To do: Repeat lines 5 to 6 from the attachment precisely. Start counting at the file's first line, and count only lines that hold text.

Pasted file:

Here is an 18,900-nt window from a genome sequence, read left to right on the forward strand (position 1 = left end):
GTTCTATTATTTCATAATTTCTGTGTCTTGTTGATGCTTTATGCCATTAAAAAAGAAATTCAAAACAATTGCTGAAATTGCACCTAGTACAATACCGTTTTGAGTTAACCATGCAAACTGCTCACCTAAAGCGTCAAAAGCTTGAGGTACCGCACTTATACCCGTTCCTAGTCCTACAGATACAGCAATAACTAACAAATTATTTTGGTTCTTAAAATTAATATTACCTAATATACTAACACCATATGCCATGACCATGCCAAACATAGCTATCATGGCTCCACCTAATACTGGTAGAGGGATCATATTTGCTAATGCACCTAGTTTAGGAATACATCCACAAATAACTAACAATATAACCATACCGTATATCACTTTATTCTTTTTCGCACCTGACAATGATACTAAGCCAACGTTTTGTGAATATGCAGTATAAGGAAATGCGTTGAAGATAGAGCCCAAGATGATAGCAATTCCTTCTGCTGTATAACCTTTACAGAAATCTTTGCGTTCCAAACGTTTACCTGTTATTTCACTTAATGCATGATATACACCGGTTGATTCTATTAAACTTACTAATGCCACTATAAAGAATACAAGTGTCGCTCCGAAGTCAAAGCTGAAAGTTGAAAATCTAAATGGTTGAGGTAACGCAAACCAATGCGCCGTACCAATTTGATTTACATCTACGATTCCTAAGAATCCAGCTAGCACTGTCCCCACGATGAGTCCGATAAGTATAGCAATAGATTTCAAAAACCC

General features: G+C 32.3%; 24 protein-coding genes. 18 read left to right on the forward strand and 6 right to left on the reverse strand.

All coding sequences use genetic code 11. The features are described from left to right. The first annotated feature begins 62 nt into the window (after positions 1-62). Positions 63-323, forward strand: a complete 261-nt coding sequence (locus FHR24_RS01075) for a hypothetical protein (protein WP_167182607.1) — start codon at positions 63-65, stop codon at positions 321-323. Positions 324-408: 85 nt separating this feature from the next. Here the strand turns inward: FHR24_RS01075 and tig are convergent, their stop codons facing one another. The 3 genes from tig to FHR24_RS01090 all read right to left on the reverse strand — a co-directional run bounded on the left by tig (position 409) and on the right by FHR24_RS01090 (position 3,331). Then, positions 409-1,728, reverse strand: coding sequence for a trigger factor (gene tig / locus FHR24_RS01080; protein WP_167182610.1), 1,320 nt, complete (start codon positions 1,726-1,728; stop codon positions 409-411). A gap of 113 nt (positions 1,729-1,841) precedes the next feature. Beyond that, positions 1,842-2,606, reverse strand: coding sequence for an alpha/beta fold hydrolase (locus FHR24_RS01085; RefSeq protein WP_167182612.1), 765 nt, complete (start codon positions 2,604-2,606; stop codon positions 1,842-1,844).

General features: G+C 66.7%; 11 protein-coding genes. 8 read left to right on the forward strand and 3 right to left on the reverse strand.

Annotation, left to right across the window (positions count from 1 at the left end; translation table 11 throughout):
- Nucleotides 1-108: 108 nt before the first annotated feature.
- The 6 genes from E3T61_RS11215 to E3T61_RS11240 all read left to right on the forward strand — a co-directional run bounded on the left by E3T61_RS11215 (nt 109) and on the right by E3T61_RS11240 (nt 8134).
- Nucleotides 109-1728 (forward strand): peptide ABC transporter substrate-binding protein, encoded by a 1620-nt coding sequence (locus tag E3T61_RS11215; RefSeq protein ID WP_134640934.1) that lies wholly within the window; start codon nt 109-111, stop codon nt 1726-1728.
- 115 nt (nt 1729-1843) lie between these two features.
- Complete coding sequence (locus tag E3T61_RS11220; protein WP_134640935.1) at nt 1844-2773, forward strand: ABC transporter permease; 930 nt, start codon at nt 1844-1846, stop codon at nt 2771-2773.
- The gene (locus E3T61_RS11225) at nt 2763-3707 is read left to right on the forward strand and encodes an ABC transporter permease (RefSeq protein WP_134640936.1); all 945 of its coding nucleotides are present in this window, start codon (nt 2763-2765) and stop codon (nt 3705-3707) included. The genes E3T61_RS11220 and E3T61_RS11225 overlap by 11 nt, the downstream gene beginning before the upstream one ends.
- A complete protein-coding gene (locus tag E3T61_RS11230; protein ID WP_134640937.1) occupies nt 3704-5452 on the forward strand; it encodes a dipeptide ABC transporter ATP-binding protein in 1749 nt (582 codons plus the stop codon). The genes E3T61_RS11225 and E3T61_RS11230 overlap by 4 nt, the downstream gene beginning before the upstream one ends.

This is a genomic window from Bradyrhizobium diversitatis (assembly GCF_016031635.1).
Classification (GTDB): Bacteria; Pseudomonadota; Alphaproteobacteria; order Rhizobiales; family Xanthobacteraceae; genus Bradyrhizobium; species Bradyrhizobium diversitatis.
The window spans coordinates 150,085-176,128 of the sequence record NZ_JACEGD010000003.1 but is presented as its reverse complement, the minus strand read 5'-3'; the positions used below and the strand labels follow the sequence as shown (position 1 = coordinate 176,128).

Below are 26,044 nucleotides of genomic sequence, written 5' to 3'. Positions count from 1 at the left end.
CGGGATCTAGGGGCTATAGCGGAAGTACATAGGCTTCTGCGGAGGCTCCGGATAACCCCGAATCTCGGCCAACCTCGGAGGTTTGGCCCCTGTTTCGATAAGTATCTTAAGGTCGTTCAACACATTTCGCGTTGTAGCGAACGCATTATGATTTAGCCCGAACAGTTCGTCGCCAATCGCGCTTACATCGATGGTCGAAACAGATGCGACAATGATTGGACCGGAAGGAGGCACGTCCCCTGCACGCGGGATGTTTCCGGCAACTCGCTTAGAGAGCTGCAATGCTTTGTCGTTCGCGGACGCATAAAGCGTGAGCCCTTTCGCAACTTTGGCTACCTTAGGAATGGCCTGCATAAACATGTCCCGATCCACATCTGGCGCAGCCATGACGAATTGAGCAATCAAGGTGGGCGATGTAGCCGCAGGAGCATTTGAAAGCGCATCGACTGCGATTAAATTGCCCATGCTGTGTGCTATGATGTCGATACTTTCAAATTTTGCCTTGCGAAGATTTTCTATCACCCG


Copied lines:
General features: G+C 66.7%; 11 protein-coding genes. 8 read left to right on the forward strand and 3 right to left on the reverse strand.

Annotation, left to right across the window (positions count from 1 at the left end; translation table 11 throughout):